Monday February 10, 2014

10 Ways Brands Can Build During Major Weather Events- Snowpocalypse 2014

Shoveling snow in front of businessImage courtesy of the Seattle Municipal Archive

My home town has seen roughly 18 inches of snow in the last several days. I haven't checked the weather history, but many are saying it's the biggest snow event in at least the last 25 years, maybe longer. 

Schools closed, churches cancelled services, and more or less the entire community slowed to a snail's pace. Our local version of Whole Foods even had to close for a while due to power outages(God forbid!) 

So where's the opportunity for businesses in this? It depends on your orientation. If you're simply looking for ways to drive people through your doors and make sales during the storm event, this isn't for you. If you're looking for ways to deepen customer loyalty, attract new customers, rally your employees, generate authentic buzz about your brand, draw defector customers back, this is for you. Essentially, if you play to win the long game- there's opportunity in the midst of this chaos. 

10 Ideas for Brand-building During a Major Snow Event

  1. Shovel Your Snow/Clear the Ice- Of course you want to clear the sidewalk and entrance to your business, but don't neglect the parking spaces/parking lot. So few businesses do this, therefore, yours will stand out for those that do venture out to find services/shop/eat. 
  2. Free hot chocolate "Fill Station"- this is sort of a kitchy no-brainer. Keep a few airpots full of hot cocoa right in the lobby of your business. Put a sign out in front of your business, have an employee paint it. Make the hot chocolate available to employees and customers/passersby. This is your brand being "nice" and that helps forge and reinforce and emotional connection with people. 
  3. YakTraks- if you're a high price point service provider, or high end retailer- buy a stock of YakTrax to give out to valued customers. They're $19.99, but if you're a CPA, Jeweler, Attorney, Realtor, or local shoe retailer, wouldn't it pay dividends in the long run?
  4. Carry customer bags- this might seem like overkill under normal conditions, but when it's slippery and wet out, it's great to have your hands free. Have employees carry all customer's bags to their car for them. (Not offer, but automatically walk out with them)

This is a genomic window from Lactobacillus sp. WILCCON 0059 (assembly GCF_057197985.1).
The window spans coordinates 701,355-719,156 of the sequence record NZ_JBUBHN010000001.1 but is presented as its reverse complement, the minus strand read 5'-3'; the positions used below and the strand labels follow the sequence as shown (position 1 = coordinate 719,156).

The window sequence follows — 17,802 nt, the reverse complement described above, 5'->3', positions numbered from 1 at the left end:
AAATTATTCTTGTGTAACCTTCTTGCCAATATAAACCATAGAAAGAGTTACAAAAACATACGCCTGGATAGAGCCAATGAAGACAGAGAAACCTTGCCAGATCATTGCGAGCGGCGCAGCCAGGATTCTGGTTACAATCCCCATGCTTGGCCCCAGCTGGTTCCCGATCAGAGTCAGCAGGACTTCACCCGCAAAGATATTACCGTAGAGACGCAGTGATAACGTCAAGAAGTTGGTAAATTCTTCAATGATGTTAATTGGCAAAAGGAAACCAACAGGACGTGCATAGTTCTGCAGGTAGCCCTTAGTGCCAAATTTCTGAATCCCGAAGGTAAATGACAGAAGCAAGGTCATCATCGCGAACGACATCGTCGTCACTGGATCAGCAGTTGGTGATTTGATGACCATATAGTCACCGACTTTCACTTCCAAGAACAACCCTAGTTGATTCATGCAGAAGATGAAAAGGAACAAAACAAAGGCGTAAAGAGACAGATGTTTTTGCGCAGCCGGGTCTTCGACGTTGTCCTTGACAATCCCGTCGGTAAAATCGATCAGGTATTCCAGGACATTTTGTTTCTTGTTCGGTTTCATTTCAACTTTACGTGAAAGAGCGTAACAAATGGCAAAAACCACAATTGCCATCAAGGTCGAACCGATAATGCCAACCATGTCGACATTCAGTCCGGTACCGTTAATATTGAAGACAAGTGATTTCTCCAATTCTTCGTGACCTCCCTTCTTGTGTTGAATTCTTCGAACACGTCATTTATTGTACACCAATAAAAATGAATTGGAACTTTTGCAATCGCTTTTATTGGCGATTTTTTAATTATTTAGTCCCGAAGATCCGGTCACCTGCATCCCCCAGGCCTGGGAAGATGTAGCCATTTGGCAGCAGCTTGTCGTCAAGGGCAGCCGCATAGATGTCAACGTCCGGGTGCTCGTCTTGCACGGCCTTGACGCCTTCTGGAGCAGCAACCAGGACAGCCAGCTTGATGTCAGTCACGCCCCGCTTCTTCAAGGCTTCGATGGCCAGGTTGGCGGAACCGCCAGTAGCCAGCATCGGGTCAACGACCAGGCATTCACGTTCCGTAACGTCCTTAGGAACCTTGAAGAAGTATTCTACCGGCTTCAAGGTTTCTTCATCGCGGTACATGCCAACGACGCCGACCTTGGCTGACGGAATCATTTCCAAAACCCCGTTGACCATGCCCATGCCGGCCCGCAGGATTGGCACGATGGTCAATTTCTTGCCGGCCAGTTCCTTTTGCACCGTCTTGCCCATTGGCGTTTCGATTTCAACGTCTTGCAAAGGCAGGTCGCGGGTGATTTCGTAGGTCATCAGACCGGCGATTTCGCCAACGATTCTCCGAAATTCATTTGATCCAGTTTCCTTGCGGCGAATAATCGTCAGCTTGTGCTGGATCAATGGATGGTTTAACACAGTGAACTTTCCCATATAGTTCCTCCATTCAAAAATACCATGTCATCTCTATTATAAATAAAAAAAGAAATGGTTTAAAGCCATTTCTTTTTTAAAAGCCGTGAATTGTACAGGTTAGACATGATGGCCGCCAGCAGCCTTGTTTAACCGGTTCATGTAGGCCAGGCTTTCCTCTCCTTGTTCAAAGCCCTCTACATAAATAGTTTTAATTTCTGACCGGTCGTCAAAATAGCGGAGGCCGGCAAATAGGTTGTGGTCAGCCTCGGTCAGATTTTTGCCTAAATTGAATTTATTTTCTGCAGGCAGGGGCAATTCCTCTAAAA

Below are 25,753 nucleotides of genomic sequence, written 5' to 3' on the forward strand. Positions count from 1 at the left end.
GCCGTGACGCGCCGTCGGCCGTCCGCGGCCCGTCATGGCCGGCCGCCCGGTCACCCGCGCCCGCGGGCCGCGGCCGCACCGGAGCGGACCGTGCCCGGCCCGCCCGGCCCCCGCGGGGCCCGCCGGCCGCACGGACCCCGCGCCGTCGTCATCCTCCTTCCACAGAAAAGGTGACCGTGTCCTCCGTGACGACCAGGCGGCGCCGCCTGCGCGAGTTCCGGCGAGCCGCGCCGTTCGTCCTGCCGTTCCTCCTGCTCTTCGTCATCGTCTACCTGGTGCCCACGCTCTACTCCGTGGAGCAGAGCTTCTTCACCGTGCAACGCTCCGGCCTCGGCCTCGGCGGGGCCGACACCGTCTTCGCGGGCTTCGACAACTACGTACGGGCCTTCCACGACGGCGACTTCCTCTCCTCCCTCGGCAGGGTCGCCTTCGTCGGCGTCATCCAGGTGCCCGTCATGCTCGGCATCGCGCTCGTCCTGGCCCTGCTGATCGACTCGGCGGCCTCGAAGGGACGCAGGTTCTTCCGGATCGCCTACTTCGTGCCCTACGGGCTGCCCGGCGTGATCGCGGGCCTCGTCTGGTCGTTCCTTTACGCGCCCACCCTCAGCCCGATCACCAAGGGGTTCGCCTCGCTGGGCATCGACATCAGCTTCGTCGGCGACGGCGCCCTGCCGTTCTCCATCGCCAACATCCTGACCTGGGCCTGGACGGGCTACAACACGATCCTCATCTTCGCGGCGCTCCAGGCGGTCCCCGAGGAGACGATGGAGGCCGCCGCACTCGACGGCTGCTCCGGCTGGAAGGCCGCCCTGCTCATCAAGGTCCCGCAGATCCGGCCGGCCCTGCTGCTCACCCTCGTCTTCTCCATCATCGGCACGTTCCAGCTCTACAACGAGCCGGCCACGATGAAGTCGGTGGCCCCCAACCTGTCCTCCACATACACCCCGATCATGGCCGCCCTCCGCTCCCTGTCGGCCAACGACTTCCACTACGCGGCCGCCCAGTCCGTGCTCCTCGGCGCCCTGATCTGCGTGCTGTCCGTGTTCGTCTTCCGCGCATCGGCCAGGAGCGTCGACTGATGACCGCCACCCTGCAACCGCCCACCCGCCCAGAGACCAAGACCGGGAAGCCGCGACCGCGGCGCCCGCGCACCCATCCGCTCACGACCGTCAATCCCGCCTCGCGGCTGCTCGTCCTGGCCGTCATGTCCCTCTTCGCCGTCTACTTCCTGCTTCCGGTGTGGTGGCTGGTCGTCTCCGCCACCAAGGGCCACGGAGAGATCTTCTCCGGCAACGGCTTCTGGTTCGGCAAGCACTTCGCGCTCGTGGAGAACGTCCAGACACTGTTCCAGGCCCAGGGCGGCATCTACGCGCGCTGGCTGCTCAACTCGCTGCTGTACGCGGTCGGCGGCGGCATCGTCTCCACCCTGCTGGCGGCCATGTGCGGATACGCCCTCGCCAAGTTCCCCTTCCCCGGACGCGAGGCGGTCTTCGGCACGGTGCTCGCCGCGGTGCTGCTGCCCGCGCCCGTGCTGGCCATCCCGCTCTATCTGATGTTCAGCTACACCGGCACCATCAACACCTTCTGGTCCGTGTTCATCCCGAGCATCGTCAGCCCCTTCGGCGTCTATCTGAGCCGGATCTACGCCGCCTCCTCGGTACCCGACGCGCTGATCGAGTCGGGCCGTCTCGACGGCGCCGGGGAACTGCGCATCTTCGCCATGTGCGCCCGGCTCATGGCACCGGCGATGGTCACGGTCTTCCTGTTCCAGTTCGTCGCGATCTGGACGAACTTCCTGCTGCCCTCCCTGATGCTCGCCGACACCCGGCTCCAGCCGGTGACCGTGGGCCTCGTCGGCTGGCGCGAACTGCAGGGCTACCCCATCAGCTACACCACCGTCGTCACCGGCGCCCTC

5. Buy a case of windshield de-icer spray- hand them out with every purchase. "Hey, this might come in handy over the next few days, just a little gift from us."
  6. Propane Heat Trees- you know what I'm talking about- the heaters that cafe's use on their patios...Rent a couple and place them just outside your business. It creates a comfortable transition for folks leaving your business, and makes a uniquely inviting exterior for those passing by. 
  7. Free candles- often during major weather events, there's power outtages. Buy a case of simple white drip-free candles and hand them out to every customer that comes into your business. You could do the same thing with flashlights- just consider your business's customer lifetime value (CLV) and give accordingly. 
  8. Free snow-shoveling services- Organize a group of sharp college kids looking to make a few extra bucks and keep them busy shoveling for a few days. Email/Call your list of customers and let them know you have a shoveling team that you're ready to deploy on a first come, first served basis, and that it's a free gift, just a fun client perk. 
  9. Hot, fresh cookies- If you're a restaurant or cafe, consider handing every single customer that walks through the door a hot delicious gluten-free/nut free cookie, immediately as they enter. Nothing large that will kill their apetite, but just a delicious, storm treat to enjoy as they sit down. If you're a service business or retail store, consider bringing in one of those counter top convection ovens and have an employee cook up batch after batch. The smell alone will be inviting and pleasant, but the gift will be memorable too and set the tone as they interact with your business. 
  10. Micro Valet- have a uniformed employee serve as a valet. Collect the customer's car key and have the attendant go start their vehicle prior to them leaving, so it's warm when they get in and their windows are clear. The attendant should of course remain stationed outside the vehicle until the client comes out and offer to help them with their bags. 
Of course not every business can justify giving their customer YakTrax or sending out a shoveling squad. It's important to consider your average Customer Lifetime Value so you can determine a strategic acquistion/retention expense. Here's a post I wrote about CLV, including a link to a great infographic by KissMetrics: Maximizing CLV
 
The most important question to ask though, marketing opportunities aside- Can you afford not to do something extraordinary when chaos strikes? Today, almost any service or product can be purchased online, from a reputable vendor, at a great price. Is there anything at all that really compels customers to choose you (or stay with you), but the experiences you create for them and the way you make them feel? 
 
 
 

 

 


Chris Nordyke is an integrated marketer and strategy consultant. He works with owners and senior business leaders to transform and grow service companies via a unique holistic approach that drives referral business and client retention. Click here to schedule a complimentary consult with Chris.


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